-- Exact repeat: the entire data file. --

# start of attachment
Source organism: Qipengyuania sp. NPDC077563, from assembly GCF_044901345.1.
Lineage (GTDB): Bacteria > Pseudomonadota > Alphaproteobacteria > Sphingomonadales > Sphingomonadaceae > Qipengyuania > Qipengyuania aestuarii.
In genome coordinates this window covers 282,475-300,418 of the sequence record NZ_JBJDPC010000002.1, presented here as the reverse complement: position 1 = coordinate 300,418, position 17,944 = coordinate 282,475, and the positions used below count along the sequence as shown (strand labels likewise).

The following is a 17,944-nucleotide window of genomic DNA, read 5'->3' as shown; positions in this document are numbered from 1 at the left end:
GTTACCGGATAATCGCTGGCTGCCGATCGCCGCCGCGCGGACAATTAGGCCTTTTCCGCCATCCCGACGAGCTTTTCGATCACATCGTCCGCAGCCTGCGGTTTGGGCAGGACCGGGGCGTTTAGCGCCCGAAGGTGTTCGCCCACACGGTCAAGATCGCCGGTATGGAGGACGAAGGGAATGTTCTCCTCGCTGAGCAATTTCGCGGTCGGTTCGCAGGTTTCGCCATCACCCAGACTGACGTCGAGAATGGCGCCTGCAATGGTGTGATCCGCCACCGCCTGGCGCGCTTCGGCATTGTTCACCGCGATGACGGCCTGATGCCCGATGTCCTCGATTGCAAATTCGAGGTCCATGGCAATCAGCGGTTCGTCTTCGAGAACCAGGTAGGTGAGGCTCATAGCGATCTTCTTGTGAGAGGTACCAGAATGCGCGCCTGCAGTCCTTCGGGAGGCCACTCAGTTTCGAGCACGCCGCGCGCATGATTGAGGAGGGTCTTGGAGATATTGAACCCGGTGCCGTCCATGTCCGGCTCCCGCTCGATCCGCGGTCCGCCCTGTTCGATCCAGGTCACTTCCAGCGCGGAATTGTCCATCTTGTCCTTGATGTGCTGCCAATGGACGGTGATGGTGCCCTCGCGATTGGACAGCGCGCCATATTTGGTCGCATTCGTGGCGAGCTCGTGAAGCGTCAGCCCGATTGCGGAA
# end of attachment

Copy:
Source organism: Qipengyuania sp. NPDC077563, from assembly GCF_044901345.1.
Lineage (GTDB): Bacteria > Pseudomonadota > Alphaproteobacteria > Sphingomonadales > Sphingomonadaceae > Qipengyuania > Qipengyuania aestuarii.
In genome coordinates this window covers 282,475-300,418 of the sequence record NZ_JBJDPC010000002.1, presented here as the reverse complement: position 1 = coordinate 300,418, position 17,944 = coordinate 282,475, and the positions used below count along the sequence as shown (strand labels likewise).

The following is a 17,944-nucleotide window of genomic DNA, read 5'->3' as shown; positions in this document are numbered from 1 at the left end:
GTTACCGGATAATCGCTGGCTGCCGATCGCCGCCGCGCGGACAATTAGGCCTTTTCCGCCATCCCGACGAGCTTTTCGATCACATCGTCCGCAGCCTGCGGTTTGGGCAGGACCGGGGCGTTTAGCGCCCGAAGGTGTTCGCCCACACGGTCAAGATCGCCGGTATGGAGGACGAAGGGAATGTTCTCCTCGCTGAGCAATTTCGCGGTCGGTTCGCAGGTTTCGCCATCACCCAGACTGACGTCGAGAATGGCGCCTGCAATGGTGTGATCCGCCACCGCCTGGCGCGCTTCGGCATTGTTCACCGCGATGACGGCCTGATGCCCGATGTCCTCGATTGCAAATTCGAGGTCCATGGCAATCAGCGGTTCGTCTTCGAGAACCAGGTAGGTGAGGCTCATAGCGATCTTCTTGTGAGAGGTACCAGAATGCGCGCCTGCAGTCCTTCGGGAGGCCACTCAGTTTCGAGCACGCCGCGCGCATGATTGAGGAGGGTCTTGGAGATATTGAACCCGGTGCCGTCCATGTCCGGCTCCCGCTCGATCCGCGGTCCGCCCTGTTCGATCCAGGTCACTTCCAGCGCGGAATTGTCCATCTTGTCCTTGATGTGCTGCCAATGGACGGTGATGGTGCCCTCGCGATTGGACAGCGCGCCATATTTGGTCGCATTCGTGGCGAGCTCGTGAAGCGTCAGCCCGATTGCGGAA